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Characteristics of True-False, Matching & Interpretive Exercise Questions

Instructor: Kerry Gray

Kerry has been a teacher and an administrator for more than twenty years. She has a Master of Education degree.

In this lesson, we will examine three of the test item formats that teachers may choose from when creating assessments for their classrooms, including True-False, Matching, and Interpretive Exercise.

Test Formats

Teachers write many of their own assessments to use throughout a learning segment. Which test format you use will depend on what type of information you hope to gain from your test. True-False, Matching, and Interpretive Exercise Questions are among the format choices. Let's find out what the advantages and disadvantages are of each of these test question formats.

True-False Questions

True-False test items, also referred to as alternative-response questions, are used to assess a student's ability to determine whether a statement is correct. For example, 'George Washington was the first President of the United States.' Students would answer 'True' because this is a factual statement. True-False questions are popular because of their versatility. These types of questions can be used in any content area.

They are easily converted into comprehension checks using signaled responses for quick formative assessments. Signaled responses are physical motions that are used to answer questions, such as thumbs up or thumbs down. Formative assessments are checks for understanding that take place throughout a learning segment to monitor student progress so that teachers can make quick adjustments to their delivery to meet student needs.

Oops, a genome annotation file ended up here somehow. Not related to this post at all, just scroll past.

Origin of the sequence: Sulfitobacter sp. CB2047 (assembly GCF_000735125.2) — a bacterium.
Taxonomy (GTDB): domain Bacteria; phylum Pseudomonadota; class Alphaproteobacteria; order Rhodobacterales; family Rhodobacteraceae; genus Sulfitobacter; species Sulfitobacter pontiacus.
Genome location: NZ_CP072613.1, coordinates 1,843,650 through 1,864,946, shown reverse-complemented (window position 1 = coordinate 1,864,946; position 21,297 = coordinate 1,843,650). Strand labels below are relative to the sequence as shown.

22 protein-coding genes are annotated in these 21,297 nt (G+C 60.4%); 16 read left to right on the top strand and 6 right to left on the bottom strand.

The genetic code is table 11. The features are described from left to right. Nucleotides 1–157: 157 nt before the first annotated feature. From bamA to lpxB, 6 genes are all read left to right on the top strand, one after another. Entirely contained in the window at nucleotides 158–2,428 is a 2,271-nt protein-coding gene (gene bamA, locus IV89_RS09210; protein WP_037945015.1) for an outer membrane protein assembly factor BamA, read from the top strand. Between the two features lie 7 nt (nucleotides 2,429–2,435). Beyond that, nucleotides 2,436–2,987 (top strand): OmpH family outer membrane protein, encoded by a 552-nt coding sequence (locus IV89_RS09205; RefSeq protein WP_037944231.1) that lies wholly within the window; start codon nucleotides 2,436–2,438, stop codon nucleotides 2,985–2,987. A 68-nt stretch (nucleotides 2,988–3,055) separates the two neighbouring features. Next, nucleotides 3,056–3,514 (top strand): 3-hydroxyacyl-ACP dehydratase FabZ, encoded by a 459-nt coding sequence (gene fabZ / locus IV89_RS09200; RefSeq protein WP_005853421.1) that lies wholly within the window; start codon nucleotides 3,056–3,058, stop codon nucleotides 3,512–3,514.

True-False questions are easy to write and easy to grade in an objective way, making them ideal for situations in which there is a great deal of content to cover in an assessment. However, for any given question, students have a 50-50 chance of guessing the correct answer. Scores are likely skewed due to a student's ability to correctly guess the right choice. Feedback is limited since the answers do not indicate why the student chose a particular answer.

Matching Questions

Matching test items consist of two lists of items. For each item in List A, there is an item in List B that is related. Students are responsible for finding the related pairs. Another type of matching test item is constructed similarly to a multiple choice question, except that there may be more than one answer selected.

For example, a teacher may write a matching test in which students match figurative language terms to definitions.

List A:

  • metaphor
  • onomatopoeia
  • alliteration

List B:

  • a word that is used as a sound effect
  • the repetition of beginning consonant sounds
  • things that are not similar that are compared to highlight a similar trait.

Like True-False questions, matching questions are versatile and easy to grade. Matching questions work well for assessing vocabulary and identifying relationships, such as cause and effect. However, they do not provide much information about why students received wrong answers and it is likely that students will guess at least some of the answers through process of elimination by the end of the test.

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